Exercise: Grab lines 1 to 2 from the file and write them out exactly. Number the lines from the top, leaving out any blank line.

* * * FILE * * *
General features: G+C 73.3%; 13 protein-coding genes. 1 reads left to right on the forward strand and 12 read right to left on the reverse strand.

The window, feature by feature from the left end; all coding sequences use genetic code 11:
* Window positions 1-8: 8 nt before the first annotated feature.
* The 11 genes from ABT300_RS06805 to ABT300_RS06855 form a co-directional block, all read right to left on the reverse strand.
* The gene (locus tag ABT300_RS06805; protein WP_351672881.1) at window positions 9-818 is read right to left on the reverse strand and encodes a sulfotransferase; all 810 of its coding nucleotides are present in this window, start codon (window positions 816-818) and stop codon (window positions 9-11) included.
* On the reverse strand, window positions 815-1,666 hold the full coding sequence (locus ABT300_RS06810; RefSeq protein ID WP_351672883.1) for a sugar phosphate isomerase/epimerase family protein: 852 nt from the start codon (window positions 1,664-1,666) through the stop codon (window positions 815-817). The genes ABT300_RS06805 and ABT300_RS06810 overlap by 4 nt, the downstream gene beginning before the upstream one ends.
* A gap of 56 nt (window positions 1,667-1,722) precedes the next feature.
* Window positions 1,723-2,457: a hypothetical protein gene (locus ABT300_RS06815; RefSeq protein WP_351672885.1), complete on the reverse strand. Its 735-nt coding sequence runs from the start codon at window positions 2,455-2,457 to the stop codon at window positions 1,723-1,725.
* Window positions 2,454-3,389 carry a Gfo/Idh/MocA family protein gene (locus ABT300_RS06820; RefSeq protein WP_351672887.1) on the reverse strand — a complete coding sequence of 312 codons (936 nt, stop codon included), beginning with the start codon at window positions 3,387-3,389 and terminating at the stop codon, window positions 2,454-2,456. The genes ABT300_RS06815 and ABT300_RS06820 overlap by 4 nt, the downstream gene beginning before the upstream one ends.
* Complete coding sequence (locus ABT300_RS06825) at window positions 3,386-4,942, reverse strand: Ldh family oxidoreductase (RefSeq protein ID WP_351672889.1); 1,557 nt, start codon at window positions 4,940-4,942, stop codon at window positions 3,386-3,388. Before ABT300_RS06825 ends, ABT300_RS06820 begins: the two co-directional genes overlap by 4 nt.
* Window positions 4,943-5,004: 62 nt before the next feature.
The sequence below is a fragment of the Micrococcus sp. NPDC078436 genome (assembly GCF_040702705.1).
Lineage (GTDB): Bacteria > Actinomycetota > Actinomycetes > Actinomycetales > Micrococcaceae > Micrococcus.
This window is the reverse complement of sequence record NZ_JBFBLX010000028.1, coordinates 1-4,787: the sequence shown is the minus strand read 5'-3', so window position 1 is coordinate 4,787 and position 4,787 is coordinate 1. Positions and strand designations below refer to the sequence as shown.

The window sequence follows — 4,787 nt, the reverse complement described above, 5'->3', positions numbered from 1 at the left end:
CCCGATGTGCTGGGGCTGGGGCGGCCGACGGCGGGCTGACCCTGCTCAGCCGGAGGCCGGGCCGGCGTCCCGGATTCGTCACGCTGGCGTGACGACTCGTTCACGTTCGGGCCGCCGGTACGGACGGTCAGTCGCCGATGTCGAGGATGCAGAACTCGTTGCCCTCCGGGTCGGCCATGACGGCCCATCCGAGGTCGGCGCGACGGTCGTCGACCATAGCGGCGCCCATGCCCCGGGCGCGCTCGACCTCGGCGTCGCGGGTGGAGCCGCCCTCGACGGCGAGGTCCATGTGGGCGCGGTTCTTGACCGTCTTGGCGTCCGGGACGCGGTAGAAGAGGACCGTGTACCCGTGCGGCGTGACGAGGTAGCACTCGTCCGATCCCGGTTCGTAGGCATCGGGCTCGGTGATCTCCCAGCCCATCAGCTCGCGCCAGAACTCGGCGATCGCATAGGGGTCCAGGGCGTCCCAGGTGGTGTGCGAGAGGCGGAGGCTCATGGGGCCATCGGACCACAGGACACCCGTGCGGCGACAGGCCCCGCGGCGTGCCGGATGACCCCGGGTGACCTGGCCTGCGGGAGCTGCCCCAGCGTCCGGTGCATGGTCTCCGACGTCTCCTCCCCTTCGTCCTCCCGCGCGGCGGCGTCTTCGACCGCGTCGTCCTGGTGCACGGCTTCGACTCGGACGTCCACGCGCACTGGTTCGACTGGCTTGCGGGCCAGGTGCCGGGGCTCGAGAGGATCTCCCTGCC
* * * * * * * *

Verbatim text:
General features: G+C 73.3%; 13 protein-coding genes. 1 reads left to right on the forward strand and 12 read right to left on the reverse strand.

The window, feature by feature from the left end; all coding sequences use genetic code 11: